Lebanese convicted of financing Hezbollah in US returns home

Supporters of the Lebanese Shiite movements Hezbollah and Amal ride motorbikes as they protest a statement made by the US ambassador criticising the former group on June 28, 2020. (File/AFP)
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Updated 08 July 2020

Lebanese convicted of financing Hezbollah in US returns home

  • Kassim Tajideen was sentenced last year in a federal court in Washington
  • There was no immediate comment from US or Lebanese officials on his early release

BEIRUT: A Lebanese businessman serving a five-year sentence in the United States for providing millions of dollars to the militant Hezbollah group arrived Wednesday in Beirut after his early release, local media reported.
Kassim Tajideen was sentenced last year in a federal court in Washington for his role in a money laundering conspiracy aimed at evading US sanctions. He was arrested in Morocco and extradited to the US in 2017, where he was he was charged with laundering money for Hezbollah.
There was no immediate comment from US or Lebanese officials on his early release.
Lebanon’ National News Agency reported Tajideen’s arrival. A local Lebanese TV station, LBC, broadcast a video taken with a mobile phone of his arrival at the Beirut airport. He stepped out of small jet, wearing a face mask as a necessary coronavirus precaution. The video shows a man rushing toward Tajideen, hugging him and stooping down to Tajideen’s feet in celebration of his release.
A Washington federal judge had ordered the release of Tajideen in May. The National, an English language newspaper in eh United Arab Emirates, said the 64-year-old Tajideen was granted compassionate release due to health conditions and fears of coronavirus infections in prison. The US Department of Justice had contested the release.
Tajideen was accused of conspiring with at least five other people to conduct over $50 million in transactions with US businesses, in violation of sanctions that barred him from doing business with US nationals and companies because of his support for Hezbollah. Washington has designated the Iran-backed Hezbollah a terrorist group.
Tajideen pleaded guilty last December and agreed to forfeit $50 million.
In March, a Lebanese military tribunal ordered the release of a Lebanese-American held in the country for nearly six months on charges of working for an Israeli-backed militia two decades ago. Amer Fakhoury’s release raised speculation that Tajideen may be granted early release in return.
Fakhoury, 57, who had faced decades-old murder and torture charges in Lebanon, became a US citizen last year, and is now a restaurant owner in Dover, New Hampshire. US officials had called for imposing sanctions on Lebanon to pressure Beirut to release him..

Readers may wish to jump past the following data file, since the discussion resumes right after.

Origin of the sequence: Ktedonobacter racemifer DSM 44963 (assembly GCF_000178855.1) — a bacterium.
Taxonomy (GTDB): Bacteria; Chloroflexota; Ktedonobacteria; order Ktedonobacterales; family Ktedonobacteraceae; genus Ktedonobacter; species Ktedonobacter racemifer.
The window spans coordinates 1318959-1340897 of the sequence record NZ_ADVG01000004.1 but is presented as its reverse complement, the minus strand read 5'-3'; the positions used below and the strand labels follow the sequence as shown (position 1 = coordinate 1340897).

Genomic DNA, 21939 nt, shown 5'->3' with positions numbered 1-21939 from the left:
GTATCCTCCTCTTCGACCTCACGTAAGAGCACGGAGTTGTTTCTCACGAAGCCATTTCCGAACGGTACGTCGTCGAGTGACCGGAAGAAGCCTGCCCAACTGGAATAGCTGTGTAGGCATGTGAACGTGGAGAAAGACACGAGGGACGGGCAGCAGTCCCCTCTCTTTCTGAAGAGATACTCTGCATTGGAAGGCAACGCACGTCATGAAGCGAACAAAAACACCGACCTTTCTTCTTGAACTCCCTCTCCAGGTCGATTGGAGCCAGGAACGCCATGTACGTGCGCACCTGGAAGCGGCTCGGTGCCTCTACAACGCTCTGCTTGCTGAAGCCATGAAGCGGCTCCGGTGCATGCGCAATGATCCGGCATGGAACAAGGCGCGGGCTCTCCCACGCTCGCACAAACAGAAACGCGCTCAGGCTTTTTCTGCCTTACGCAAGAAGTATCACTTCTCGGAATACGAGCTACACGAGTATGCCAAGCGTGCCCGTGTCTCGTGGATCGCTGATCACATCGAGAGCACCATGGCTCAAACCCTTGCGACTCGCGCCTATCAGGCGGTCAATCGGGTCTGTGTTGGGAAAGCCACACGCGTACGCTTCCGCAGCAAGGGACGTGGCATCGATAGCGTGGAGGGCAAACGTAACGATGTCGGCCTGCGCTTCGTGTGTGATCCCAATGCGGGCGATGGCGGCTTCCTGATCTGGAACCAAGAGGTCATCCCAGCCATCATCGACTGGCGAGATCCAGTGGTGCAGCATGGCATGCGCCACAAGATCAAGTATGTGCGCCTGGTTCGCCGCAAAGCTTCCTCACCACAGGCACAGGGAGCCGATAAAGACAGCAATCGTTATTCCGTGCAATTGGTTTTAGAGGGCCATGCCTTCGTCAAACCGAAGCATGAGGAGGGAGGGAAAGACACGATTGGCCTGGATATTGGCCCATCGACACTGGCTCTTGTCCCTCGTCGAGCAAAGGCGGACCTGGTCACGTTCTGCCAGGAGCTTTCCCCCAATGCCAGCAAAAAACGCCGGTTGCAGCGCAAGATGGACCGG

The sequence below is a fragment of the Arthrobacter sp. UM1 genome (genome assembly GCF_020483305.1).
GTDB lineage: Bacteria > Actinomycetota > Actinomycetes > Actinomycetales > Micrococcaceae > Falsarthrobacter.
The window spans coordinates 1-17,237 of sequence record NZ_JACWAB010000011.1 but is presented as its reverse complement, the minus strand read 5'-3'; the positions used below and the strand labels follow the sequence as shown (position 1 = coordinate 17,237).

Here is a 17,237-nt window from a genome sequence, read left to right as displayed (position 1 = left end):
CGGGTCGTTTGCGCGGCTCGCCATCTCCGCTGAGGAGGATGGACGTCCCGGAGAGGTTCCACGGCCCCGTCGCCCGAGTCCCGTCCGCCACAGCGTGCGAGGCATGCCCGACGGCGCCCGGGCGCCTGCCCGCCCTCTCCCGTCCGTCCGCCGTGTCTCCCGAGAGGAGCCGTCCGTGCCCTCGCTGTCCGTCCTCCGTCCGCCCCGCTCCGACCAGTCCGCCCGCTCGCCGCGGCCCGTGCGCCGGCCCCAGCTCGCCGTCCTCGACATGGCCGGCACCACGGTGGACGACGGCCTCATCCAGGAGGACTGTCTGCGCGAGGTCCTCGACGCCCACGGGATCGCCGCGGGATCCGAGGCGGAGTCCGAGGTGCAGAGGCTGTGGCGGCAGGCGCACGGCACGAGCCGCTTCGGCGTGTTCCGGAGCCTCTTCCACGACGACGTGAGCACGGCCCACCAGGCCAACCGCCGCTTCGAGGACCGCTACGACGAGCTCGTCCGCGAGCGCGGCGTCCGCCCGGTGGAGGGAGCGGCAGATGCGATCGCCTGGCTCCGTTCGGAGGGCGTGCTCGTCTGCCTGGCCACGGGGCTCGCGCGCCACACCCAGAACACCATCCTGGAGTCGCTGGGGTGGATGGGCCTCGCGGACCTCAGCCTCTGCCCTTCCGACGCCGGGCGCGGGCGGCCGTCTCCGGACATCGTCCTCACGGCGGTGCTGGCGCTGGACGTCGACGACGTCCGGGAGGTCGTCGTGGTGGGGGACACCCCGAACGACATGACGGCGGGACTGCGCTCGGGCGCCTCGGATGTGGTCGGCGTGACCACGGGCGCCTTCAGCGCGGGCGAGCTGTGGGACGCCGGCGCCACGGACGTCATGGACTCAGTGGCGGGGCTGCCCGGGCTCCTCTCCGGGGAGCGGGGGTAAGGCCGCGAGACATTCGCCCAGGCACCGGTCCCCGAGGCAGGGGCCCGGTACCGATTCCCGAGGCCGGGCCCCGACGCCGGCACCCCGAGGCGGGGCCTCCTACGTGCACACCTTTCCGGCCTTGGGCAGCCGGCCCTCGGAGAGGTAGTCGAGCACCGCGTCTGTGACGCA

Lebanon says 9 Daesh-linked suspects killed in hunt for ‘terrorists’

Updated 27 September 2020

Lebanon says 9 Daesh-linked suspects killed in hunt for ‘terrorists’

  • Saturday’s operation came more than a month after the army and security forces launched a manhunt for suspects in the August 21
  • Police intelligence units raided a house in the northern region of Wadi Khaled

BEIRUT: Lebanese police have killed nine suspected members of the Daesh group in the hunt for “terrorists” linked to several deadly attacks, including on soldiers, a security source said Sunday.
Saturday’s operation came more than a month after the army and security forces launched a manhunt for suspects in the August 21 killing of two municipal policemen and the son of the mayor of the northern village of Kaftoun.
Police intelligence units raided a house in the northern region of Wadi Khaled where “suspects linked to the Daesh” had been holed up, “killing all the terrorists inside,” the Internal Security Forces (ISF) said in a statement.
A security source said “at least nine members of the group were killed.”
But the source said the death toll could rise as more bodies could be buried under the rubble of the house, part of which was blown up during the police operation.
The ISF statement said the “terrorist cell” was made up of more than 15 suspects. It added that three had been arrested in previous raids.
Following the August murders in Kaftoun, the army and police launched operations to track down the assailants.
On September 14, the army said four soldiers were killed while attempting to arrest suspected “terrorist” Khaled Al-Tallawi at his north Lebanon home, though he was eventually shot dead.
Meanwhile, two Lebanese soldiers were killed overnight in an attack on an army post in the locality of Arman-Minyeh, also in the north of the country, the army said Sunday.
“Two soldiers were killed, in addition to one terrorist,” it said in a statement.
An attacker “riding a motorbike tried to enter the army post, and army members confronted him, killing him instantly,” it added.
They found grenades and an explosives belt on him, the last of which it said “he had intended to detonate inside the post.”
Wadi Khaled and the Arman-Miniyeh region are near second city Tripoli, which has been rocked by violence involving Islamists over the years, including as part of the fallout from the conflict in Syria.